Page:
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Dadeville coach Roger McDonald leads members of his team into a press conference in Opelika for high school media day.

The COVID-19 pandemic was well underway when Roger McDonald was named Dadeville’s new football coach. Even though school is still out, McDonald said his team was eager to get down to business.

Players Lane Smith, Jordan Parker and Avonate Wilson ventured to Opelika with McDonald on Wednesday for a high school football media day and to share they are ready to play — if football happens.

“We have inherited a group of kids that are hungry,” McDonald said. “They had been out of school. When we showed up at the school, we were trying to let kids know we were having a meeting over social media. We had almost 50 kids show up that day.”

McDonald said the coronavirus has affected getting around the Dadeville community and getting to know everyone, but thankfully former coach Richard White was there to break the ice. White also laid out how he had been doing things. McDonald said White’s help and the history of Tiger football has helped.

“There is a lot of pride and tradition in Dadeville,” McDonald said. “Dadeville has won. They have always won and always had success. There have been down years, but it has never lasted. I knew going to Dadeville we would win. It might take some time, but we are going to win — going to be competitive. These kids understand the pride and tradition. They just watched Anfernee Jennings play at Alabama and get drafted so you know the type of players that are here.”

Outside of McDonald’s seven-year stint at Carroll Ozark, his entire playing and coaching career has been in East Alabama. In that time, he has learned a little old-school football.

“I have been blessed with an opportunity to learn from other coaches, as a player and a coach,” McDonald said. “The good Lord blessed me with being in the right place and working for a lot of outstanding coaches. They were cut from the same cloth — tough, hard-nosed football.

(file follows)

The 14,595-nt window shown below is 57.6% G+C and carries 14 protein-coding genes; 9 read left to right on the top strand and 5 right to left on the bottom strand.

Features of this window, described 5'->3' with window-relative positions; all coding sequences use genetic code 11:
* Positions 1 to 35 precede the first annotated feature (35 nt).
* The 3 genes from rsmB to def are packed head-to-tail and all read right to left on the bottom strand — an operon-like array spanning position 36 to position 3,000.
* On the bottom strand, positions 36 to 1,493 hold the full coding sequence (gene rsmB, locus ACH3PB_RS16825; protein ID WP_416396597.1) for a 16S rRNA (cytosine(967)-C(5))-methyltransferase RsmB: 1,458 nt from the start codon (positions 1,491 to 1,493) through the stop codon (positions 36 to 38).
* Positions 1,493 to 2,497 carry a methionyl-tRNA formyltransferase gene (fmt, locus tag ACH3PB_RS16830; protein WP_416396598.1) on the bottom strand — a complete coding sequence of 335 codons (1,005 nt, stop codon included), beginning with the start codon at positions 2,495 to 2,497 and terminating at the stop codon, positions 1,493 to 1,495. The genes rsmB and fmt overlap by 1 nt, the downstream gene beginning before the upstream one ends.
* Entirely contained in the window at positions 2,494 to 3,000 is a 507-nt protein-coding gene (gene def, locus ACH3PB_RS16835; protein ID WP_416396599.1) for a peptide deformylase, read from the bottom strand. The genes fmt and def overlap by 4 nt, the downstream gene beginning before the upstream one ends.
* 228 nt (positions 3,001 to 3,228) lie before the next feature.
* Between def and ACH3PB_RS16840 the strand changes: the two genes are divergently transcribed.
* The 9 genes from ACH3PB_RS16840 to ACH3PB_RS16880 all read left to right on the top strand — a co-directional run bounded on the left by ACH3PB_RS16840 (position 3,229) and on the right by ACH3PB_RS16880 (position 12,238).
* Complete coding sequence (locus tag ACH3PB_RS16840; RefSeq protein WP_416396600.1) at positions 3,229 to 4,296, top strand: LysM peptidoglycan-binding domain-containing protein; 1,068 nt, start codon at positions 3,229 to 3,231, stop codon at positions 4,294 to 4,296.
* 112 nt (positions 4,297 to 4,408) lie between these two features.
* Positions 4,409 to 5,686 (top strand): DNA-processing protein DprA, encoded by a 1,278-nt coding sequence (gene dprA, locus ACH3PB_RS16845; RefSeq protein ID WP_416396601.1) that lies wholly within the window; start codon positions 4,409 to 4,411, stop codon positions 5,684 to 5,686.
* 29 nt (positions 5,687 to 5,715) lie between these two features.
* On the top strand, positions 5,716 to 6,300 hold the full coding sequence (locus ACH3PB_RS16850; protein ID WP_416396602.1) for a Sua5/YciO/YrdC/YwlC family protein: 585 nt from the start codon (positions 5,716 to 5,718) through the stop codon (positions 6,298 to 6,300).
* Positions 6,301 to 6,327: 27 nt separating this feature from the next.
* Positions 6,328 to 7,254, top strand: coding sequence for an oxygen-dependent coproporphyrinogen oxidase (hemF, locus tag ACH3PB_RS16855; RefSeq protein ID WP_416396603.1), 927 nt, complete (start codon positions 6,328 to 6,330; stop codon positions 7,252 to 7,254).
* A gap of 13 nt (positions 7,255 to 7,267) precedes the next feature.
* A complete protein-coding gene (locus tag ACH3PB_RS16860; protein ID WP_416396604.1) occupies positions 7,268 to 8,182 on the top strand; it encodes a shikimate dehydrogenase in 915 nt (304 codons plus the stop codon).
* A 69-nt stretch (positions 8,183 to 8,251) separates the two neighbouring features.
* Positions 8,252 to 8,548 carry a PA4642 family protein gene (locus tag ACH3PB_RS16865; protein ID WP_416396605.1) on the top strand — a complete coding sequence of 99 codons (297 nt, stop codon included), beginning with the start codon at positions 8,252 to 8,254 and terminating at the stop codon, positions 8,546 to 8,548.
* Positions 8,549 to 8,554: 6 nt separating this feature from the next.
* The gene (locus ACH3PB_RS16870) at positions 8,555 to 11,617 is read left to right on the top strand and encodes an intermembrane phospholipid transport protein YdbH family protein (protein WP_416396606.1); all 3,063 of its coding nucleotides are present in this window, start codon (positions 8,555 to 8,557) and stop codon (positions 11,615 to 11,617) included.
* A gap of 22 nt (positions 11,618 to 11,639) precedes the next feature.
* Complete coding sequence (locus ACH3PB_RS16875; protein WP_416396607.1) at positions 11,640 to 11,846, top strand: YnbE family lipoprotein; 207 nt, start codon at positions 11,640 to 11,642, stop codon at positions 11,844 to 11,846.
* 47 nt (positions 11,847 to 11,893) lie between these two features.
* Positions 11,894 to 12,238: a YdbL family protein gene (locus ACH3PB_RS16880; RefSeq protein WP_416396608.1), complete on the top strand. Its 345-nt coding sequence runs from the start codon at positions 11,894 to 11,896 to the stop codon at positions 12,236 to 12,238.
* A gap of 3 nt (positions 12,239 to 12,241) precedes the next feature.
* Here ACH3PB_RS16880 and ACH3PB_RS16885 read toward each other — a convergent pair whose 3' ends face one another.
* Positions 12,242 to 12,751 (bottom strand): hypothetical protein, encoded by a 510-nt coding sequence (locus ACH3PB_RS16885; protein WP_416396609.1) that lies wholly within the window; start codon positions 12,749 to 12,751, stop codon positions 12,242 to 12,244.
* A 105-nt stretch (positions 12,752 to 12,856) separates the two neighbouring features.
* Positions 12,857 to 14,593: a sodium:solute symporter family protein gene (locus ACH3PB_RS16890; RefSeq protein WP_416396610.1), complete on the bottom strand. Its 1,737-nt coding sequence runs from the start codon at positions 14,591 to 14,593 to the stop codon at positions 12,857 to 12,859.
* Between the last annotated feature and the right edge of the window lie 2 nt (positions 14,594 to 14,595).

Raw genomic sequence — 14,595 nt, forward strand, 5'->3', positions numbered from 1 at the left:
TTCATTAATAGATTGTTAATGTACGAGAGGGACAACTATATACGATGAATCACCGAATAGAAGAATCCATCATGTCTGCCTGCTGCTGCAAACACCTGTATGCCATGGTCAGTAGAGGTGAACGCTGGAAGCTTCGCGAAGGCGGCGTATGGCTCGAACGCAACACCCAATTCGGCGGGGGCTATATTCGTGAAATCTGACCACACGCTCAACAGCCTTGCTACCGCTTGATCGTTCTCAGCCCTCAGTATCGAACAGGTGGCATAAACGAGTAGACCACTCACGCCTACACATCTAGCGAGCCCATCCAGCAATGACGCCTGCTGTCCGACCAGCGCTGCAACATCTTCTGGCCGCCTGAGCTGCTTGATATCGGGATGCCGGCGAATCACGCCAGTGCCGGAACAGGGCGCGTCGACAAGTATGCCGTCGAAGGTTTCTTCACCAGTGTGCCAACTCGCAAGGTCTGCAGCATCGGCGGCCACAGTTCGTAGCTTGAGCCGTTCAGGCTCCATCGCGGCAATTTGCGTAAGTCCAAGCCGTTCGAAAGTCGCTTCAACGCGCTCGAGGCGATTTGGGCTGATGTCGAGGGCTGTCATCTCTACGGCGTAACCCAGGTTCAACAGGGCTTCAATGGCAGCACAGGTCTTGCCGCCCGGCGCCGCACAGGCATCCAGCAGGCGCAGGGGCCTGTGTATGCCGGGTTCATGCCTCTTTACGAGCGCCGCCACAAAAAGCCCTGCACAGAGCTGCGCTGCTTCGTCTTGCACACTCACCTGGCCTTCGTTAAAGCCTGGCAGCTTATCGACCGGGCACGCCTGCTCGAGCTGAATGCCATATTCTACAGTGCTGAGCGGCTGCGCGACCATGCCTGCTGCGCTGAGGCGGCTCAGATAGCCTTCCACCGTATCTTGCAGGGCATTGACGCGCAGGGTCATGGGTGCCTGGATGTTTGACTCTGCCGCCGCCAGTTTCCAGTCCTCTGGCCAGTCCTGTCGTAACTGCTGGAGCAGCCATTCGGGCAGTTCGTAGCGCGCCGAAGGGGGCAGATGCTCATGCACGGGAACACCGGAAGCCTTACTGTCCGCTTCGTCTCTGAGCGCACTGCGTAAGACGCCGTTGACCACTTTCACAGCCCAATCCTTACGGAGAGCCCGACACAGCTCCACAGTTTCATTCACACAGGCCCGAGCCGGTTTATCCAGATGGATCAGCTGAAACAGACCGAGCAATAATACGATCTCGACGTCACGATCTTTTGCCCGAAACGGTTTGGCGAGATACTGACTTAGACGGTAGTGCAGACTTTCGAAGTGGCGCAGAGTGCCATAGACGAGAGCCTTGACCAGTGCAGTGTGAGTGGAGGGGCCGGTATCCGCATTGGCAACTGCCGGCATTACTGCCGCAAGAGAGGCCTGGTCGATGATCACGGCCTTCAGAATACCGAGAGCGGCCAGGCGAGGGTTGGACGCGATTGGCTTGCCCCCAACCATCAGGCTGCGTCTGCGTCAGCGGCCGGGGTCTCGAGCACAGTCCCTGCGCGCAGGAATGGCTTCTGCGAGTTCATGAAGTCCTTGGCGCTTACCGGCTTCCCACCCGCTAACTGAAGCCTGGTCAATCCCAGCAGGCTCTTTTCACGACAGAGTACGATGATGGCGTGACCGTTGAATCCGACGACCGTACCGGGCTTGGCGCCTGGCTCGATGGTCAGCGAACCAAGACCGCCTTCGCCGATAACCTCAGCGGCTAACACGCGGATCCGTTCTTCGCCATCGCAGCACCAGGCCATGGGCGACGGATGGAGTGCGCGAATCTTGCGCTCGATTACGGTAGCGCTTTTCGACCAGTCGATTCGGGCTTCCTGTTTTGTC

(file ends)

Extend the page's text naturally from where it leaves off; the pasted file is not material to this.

McDonald is bringing that old-school football to Dadeville.

“These kids are going to find out, we do it a little different from the way most people practice in this day and time,” McDonald said. “We won’t be out there throwing it around 75 times a day at practice.”

The Tigers haven’t been afraid to take part in workouts over the summer.

“We have averaged about 46 kids show about three days a week,” McDonald said. “It’s two hours and we get after it. They are in the weight room for an hour and outside doing plyos and agilities, flipping tires and pushing sleds and running for an hour. They have come in excited and I am proud of how hard they have worked.”

Getting the most out of the practice time is crucial. It is when players can learn the schemes of a new coach and show the new coach they aren’t scared to be physical.

“That guideline the (Alabama) High School Athletic Association has given for being physical, when you can hit, they leave it real broad,” McDonald said. “There are time limits on hitting. To me, a play only takes seven seconds, if I only got seven seconds, I can do a lot of hitting for that 40 minutes when you only count seven seconds of contact running a play, scrimmage or line drill.”

The pride in the history of Dadeville football has kept the players coming to the field house for workouts without McDonald.

“The situation we are in, they have been going all summer and really don’t know,” McDonald said. “People say we are going to play. They say we are going to do this or do that, but nobody really knows really what’s going to happen. They have really had to have a blind faith and trust they are going to have a playing opportunity for all this work to pay off. I couldn’t ask for any more.”

The AHSAA announced Wednesday fall sports will be allowed to start on time this fall. The organization is expected to release more details regarding the fall season at a 1 p.m. press conference today.

Cliff Williams is a staff writer for Tallapoosa Publishers.